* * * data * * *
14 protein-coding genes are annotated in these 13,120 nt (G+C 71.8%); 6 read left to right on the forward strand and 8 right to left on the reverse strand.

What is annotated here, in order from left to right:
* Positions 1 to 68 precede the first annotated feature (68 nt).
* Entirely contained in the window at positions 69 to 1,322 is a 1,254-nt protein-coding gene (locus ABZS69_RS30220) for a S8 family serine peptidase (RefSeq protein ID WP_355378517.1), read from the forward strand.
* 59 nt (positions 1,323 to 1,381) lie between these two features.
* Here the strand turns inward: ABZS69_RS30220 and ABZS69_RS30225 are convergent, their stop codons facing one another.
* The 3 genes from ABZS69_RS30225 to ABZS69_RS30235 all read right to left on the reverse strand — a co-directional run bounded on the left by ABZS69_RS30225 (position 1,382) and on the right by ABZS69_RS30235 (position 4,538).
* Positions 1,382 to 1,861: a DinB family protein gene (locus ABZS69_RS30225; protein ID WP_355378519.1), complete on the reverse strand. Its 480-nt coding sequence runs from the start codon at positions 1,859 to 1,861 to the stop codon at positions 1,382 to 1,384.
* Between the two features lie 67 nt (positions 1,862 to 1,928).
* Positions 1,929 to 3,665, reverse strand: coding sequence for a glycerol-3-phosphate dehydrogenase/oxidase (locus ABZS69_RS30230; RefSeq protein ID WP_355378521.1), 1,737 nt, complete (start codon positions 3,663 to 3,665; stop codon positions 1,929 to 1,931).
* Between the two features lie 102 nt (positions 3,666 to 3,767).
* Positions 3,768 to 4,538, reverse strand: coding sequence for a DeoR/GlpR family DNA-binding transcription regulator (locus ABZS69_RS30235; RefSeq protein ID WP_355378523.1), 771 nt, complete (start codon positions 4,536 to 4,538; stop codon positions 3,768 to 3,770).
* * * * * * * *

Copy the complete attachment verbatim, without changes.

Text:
14 protein-coding genes are annotated in these 13,120 nt (G+C 71.8%); 6 read left to right on the forward strand and 8 right to left on the reverse strand.

What is annotated here, in order from left to right:
* Positions 1 to 68 precede the first annotated feature (68 nt).
* Entirely contained in the window at positions 69 to 1,322 is a 1,254-nt protein-coding gene (locus ABZS69_RS30220) for a S8 family serine peptidase (RefSeq protein ID WP_355378517.1), read from the forward strand.
* 59 nt (positions 1,323 to 1,381) lie between these two features.
* Here the strand turns inward: ABZS69_RS30220 and ABZS69_RS30225 are convergent, their stop codons facing one another.
* The 3 genes from ABZS69_RS30225 to ABZS69_RS30235 all read right to left on the reverse strand — a co-directional run bounded on the left by ABZS69_RS30225 (position 1,382) and on the right by ABZS69_RS30235 (position 4,538).
* Positions 1,382 to 1,861: a DinB family protein gene (locus ABZS69_RS30225; protein ID WP_355378519.1), complete on the reverse strand. Its 480-nt coding sequence runs from the start codon at positions 1,859 to 1,861 to the stop codon at positions 1,382 to 1,384.
* Between the two features lie 67 nt (positions 1,862 to 1,928).
* Positions 1,929 to 3,665, reverse strand: coding sequence for a glycerol-3-phosphate dehydrogenase/oxidase (locus ABZS69_RS30230; RefSeq protein ID WP_355378521.1), 1,737 nt, complete (start codon positions 3,663 to 3,665; stop codon positions 1,929 to 1,931).
* Between the two features lie 102 nt (positions 3,666 to 3,767).
* Positions 3,768 to 4,538, reverse strand: coding sequence for a DeoR/GlpR family DNA-binding transcription regulator (locus ABZS69_RS30235; RefSeq protein ID WP_355378523.1), 771 nt, complete (start codon positions 4,536 to 4,538; stop codon positions 3,768 to 3,770).